Last year's pilot paddle program along a stretch of the Los Angeles River brought together a number of key environmental groups: the Los Angeles Conservation Corps, the Santa Monica Mountains Conservancy, and the Friends of the Los Angeles River among them.
Some of those same players will help to again bring paddlers through the 2-mile stretch starting July 19.
Operating under the name Paddle the Los Angeles River, the Corps now has permission to launch an expanded summer of trips along the lush loop in the San Fernando Valley.
According to Michael Mena of the L.A. Conservation Corps, trips will run through September 29 and be offered three times a day, five days a week.
As KCET's Departures notes, paddlers enjoyed 260 trips; this year, that number will hit two thousand.
Most will be sold to the public through the Paddle the Los Angeles River website, though some will be held back for students.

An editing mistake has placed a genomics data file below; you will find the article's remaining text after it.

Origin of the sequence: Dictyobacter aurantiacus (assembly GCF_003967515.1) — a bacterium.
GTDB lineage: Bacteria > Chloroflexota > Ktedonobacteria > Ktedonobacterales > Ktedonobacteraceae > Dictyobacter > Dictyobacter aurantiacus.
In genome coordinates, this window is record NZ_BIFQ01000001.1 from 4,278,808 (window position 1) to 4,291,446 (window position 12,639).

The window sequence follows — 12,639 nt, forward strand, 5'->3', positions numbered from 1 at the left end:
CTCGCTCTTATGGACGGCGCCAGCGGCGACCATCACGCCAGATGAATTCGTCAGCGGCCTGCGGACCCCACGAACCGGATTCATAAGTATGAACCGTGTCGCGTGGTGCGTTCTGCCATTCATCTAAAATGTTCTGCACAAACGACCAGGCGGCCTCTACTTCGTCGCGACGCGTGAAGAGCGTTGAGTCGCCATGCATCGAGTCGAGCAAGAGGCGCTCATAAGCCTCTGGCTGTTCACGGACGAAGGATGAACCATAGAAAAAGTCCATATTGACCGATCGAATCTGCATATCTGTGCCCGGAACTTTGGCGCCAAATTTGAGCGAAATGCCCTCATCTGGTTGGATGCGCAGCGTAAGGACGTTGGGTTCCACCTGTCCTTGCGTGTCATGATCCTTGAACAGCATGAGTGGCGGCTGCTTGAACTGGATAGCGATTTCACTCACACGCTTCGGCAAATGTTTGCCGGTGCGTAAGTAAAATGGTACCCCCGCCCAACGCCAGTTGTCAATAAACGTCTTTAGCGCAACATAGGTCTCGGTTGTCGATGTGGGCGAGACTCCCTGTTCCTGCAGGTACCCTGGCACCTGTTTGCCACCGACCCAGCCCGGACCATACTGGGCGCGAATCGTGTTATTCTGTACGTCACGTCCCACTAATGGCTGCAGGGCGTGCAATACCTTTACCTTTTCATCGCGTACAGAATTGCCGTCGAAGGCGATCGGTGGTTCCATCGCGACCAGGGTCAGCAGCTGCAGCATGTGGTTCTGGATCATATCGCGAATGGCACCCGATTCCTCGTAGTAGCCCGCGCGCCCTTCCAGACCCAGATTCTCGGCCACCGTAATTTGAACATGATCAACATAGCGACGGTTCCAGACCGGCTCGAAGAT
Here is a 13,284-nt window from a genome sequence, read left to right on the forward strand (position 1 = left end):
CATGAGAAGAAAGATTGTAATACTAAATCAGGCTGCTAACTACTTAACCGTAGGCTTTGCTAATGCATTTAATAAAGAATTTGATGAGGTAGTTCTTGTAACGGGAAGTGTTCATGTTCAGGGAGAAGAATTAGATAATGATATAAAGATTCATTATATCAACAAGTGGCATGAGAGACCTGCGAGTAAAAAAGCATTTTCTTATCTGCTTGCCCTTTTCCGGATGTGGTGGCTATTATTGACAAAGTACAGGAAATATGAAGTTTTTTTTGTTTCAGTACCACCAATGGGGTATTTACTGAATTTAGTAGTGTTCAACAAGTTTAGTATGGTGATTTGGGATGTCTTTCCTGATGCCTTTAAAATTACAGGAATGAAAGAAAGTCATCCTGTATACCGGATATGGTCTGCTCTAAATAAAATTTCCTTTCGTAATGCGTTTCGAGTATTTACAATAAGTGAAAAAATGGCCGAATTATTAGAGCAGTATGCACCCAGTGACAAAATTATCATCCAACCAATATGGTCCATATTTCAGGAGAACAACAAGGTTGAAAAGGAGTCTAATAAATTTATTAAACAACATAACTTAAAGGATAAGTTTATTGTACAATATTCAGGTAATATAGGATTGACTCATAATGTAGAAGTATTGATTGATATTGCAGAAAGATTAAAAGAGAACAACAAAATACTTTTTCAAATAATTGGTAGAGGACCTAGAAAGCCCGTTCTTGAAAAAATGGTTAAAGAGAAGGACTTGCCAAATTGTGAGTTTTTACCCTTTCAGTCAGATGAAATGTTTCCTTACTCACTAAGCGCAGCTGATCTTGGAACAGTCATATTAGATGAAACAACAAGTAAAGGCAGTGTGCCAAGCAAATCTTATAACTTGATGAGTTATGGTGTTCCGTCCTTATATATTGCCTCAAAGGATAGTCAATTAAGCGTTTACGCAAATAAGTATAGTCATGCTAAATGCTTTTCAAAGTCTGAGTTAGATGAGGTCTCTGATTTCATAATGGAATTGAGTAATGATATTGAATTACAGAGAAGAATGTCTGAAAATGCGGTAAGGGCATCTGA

Mena said they'll also be sold in waves, rather than a single offering, to increase access.
He recommends liking Paddle the Los Angeles River on Facebook to track when the tickets go on sale.
Last year the two-hour tour cost $50 and sold out in 10 minutes.
No word yet on what this year's journey will cost.
George Wolfe, who led the 2008 journey down the L.A. River that helped open access, is still waiting to hear on whether his proposed paddle program will also be permitted this year.
Wolfe is hoping to offer a slightly different spin.
Some had also hoped the Glendale Narrows might open to trips this year. Efforts are still underway, apparently, but not for this season.